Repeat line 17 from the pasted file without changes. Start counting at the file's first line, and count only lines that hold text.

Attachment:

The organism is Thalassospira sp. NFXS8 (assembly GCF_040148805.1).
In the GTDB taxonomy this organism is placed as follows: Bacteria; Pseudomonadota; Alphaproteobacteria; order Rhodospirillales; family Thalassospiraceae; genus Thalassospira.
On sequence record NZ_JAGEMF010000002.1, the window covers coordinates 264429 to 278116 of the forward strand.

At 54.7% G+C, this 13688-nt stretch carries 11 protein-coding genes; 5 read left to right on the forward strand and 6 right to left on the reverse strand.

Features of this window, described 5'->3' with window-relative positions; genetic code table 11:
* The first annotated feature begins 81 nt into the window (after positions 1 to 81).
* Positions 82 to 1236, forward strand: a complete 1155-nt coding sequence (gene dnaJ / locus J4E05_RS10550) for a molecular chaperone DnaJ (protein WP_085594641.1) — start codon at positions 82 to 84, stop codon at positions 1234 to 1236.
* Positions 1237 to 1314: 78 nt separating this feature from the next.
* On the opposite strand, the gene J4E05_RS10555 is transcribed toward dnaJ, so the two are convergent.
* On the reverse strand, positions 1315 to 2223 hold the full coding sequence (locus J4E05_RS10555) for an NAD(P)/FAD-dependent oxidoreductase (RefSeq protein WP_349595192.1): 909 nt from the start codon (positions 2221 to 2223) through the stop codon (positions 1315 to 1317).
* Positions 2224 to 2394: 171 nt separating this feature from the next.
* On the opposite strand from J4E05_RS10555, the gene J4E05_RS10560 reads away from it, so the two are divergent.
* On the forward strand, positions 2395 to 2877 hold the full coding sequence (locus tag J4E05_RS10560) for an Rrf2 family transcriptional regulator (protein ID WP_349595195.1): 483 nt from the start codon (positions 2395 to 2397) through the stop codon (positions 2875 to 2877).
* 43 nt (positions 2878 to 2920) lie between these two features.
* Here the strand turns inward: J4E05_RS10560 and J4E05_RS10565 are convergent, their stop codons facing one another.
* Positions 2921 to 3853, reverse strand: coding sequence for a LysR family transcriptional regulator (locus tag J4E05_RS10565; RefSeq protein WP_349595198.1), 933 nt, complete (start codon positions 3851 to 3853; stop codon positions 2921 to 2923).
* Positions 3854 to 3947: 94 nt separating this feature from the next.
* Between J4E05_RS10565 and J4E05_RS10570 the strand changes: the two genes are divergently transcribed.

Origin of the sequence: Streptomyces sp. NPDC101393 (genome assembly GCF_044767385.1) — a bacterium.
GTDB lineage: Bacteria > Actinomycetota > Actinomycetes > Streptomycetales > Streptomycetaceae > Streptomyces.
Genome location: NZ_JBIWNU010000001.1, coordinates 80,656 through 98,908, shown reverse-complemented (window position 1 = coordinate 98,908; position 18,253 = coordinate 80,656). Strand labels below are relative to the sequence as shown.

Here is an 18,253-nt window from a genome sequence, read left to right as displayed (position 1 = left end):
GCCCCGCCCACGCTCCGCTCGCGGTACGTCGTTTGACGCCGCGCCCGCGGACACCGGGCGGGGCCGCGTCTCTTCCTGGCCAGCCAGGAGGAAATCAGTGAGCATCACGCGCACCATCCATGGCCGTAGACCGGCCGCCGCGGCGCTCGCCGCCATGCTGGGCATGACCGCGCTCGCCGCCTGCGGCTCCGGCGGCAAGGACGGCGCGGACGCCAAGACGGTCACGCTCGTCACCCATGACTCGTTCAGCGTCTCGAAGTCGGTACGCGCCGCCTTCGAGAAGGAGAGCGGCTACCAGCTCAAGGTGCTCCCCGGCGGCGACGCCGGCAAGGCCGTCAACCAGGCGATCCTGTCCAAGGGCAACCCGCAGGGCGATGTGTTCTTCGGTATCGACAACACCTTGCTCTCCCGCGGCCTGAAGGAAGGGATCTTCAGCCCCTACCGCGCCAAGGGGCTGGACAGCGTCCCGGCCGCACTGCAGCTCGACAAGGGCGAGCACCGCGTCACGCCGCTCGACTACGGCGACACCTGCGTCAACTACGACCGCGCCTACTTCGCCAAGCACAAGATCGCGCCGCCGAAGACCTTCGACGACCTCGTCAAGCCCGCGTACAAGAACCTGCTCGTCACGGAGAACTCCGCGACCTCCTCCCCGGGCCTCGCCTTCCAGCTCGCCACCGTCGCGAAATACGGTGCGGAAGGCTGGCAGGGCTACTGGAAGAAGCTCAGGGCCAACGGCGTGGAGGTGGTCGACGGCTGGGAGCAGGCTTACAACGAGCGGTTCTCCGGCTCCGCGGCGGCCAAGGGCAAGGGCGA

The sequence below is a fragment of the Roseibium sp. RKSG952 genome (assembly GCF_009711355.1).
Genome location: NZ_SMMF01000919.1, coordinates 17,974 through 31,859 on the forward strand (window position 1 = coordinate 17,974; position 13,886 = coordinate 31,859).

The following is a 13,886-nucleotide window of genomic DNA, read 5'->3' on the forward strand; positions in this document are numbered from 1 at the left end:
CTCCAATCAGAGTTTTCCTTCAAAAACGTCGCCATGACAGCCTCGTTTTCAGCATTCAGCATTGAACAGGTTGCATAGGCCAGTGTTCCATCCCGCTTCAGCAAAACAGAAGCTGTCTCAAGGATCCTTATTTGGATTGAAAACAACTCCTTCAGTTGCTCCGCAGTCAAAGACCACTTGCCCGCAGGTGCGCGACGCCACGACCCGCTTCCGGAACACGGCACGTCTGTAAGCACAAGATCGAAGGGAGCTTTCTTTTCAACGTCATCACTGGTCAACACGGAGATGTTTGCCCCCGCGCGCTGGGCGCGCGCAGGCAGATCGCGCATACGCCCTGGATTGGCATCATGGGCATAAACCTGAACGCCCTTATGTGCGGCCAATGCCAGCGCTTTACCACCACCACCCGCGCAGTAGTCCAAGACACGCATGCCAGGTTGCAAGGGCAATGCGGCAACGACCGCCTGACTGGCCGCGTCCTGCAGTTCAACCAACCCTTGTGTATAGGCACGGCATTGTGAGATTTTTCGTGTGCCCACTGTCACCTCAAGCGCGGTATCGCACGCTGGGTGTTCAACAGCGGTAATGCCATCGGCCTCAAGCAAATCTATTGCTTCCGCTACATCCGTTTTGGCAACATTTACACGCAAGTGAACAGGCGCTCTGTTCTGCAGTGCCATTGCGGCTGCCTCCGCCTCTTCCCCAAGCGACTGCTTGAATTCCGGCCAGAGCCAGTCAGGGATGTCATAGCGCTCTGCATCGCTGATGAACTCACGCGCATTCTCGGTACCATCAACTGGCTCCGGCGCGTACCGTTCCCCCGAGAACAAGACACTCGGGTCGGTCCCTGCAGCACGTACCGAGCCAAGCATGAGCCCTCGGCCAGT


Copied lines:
* Positions 3854 to 3947: 94 nt separating this feature from the next.